ACLU calls for inquiry into death of friend of Boston bomber

Nearly two months after an alleged friend of purported Boston Marathon bomber Tamerlan Tsarnaev was fatally shot by an FBI special agent while being questioned by the FBI and the Massachusetts State Police in his Orlando, Fla., apartment, few details have emerged about the circumstances of his death and his connection to Tsarnaev.

That’s part of the reason the ACLU has called on state officials in Massachusetts and Florida to conduct their own investigations into the May 22 death of Ibragim Todashev.

“When something goes wrong during an operation involving Massachusetts law enforcement officers, Massachusetts residents deserve a thorough and transparent investigation by Massachusetts officials,” said Carol Rose, the executive director of the ACLU of Massachusetts, in a letter to Massachusetts Atty. Gen. Martha Coakley.


Todashev’s death was a strange coda to the Boston Marathon bombings and the citywide manhunt that shut down much of Boston and ended in the arrest of Dzhokhar Tsarnaev and the death of his brother, Tamerlan.

Federal officials have said Todashev was being asked primarily about an unsolved Sept. 11, 2011, triple slaying in Waltham, Mass. Officials believe he and Tsarnaev may have had a role in the slayings, in which three men were found with their throats cut and marijuana sprinkled over their bodies.

The officials also had questions about Todashev’s relationship with Tamerlan Tsarnaev. One of the three Waltham victims, Brendan H. Mess, was described as a close friend of Tsarnaev’s. They also believed Todashev had visited Tsarnaev in Boston before the bombings.

Shortly after the Boston manhunt, the Middlesex County district attorney had said that it was investigating Tamerlan Tsarnaev’s potential links to the homicide case as well. While Tsarnaev had spoken of his friendship with one of the men killed in the homicide, families of the victims disputed whether the two were ever very close.

Just what Todashev’s potential role might have been in the triple homicide is unclear. He, like Tsarnaev, was Chechen, and was also a mixed martial arts fighter.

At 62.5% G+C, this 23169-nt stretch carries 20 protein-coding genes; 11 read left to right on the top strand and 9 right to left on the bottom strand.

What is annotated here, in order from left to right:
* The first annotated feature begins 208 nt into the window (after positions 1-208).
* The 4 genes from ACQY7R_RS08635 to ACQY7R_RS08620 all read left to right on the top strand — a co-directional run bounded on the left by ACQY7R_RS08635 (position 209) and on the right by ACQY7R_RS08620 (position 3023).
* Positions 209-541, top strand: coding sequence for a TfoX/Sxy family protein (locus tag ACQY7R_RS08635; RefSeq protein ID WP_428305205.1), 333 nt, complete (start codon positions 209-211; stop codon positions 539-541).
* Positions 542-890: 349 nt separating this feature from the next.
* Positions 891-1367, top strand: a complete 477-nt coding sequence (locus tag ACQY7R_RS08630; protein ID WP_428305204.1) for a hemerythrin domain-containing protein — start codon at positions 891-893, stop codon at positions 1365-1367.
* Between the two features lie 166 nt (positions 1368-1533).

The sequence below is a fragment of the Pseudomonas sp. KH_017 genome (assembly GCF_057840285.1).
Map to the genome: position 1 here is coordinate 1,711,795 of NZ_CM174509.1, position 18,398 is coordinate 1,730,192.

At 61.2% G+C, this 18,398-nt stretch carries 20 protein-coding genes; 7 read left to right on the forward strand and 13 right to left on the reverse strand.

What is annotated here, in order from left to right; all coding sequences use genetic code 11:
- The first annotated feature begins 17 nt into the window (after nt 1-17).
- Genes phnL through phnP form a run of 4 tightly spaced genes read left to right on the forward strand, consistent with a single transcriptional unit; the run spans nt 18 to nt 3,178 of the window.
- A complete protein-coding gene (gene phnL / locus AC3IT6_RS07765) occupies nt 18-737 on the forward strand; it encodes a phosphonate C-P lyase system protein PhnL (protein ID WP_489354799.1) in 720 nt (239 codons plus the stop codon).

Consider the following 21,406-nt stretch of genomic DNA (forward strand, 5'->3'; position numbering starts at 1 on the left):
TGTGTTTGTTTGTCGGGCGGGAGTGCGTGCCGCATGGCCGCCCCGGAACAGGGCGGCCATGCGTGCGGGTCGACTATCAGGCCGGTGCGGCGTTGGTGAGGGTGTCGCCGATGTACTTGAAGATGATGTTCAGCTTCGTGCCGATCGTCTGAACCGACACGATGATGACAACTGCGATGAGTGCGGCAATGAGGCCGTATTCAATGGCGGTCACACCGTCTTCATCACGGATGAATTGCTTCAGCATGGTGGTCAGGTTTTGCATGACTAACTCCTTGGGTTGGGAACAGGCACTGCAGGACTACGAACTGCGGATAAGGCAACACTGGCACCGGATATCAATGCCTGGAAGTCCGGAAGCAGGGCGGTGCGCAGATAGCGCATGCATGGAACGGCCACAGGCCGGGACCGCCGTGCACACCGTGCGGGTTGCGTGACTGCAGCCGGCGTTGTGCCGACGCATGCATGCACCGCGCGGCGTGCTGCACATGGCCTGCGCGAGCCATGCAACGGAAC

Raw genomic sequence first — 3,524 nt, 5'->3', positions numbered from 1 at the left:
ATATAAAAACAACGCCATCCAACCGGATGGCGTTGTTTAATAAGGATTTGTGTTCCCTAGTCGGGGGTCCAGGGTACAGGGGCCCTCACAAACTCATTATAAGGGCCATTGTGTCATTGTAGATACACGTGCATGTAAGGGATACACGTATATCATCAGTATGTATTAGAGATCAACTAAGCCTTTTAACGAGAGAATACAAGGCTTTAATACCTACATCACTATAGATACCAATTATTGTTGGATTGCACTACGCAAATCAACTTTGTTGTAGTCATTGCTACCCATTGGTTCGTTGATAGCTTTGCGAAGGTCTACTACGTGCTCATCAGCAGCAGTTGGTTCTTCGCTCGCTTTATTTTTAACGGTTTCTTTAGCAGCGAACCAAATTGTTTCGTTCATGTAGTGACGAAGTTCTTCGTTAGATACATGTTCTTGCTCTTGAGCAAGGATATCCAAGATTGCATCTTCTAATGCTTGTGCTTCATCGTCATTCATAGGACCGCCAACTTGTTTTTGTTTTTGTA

Also unclear is just what happend on May 22 in Orlando. The FBI has barred the medical examiner in Florida from releasing Todashev’s cause of death, and has detained Todashev’s roommate on immigration violations.

Initially, the FBI said Todashev attacked an agent with a knife. But his family and supporters said he was unarmed when he was shot multiple times.

The FBI has stated that the shooting is under investigation by a review group that includes members of the FBI and the Department of Justice.

Rose, in her letter, cited a recent report by the New York Times that found that the FBI deemed its agents justified in all 150 instances in which they fatally shot or injured subjects between 1993 and 2011.

“These disclosures, and the secrecy surrounding the FBI’s investigation of the Todashev shooting, have shaken the public’s faith in the agency’s ability to review itself,” the letter said.

The letter to Coakley also called for more disclosures about the federal Joint Terrorism Task Force, which at least one of the Massachusetts state troopers had been assigned to. While the number of task force members quadrupled over the last 10 years, there is little supervision of the members funded by Massachusetts taxpayers.

“If Massachusetts state troopers assigned to the JTTF are supervised by and accountable to state officials, then this shooting would seem to warrant an investigation and report from your office,” wrote Rose, who also called on more disclosure about the JTTF and how its officers are supervised.

Brad Puffer, a spokesman for Coakley’s office, said that the attorney general has reviewed the ACLU letter, and that “while the use of deadly force by law enforcement should be appropriately investigated, this particular incident happened in another state which is outside our jurisdiction.”

The ACLU of Florida sent a similar letter to Gerald Bailey, commissioner of the Florida Department of Law Enforcement, calling for an investigation into the death, and for more information about the state’s Joint Terrorism Task Force.

“When a resident of Florida is shot and killed during an operation involving Florida law enforcement officers, the people of our state should be able to expect a thorough and transparent investigation by Florida officials,” said the letter, signed by Howard Simon, director of Florida’s ACLU.


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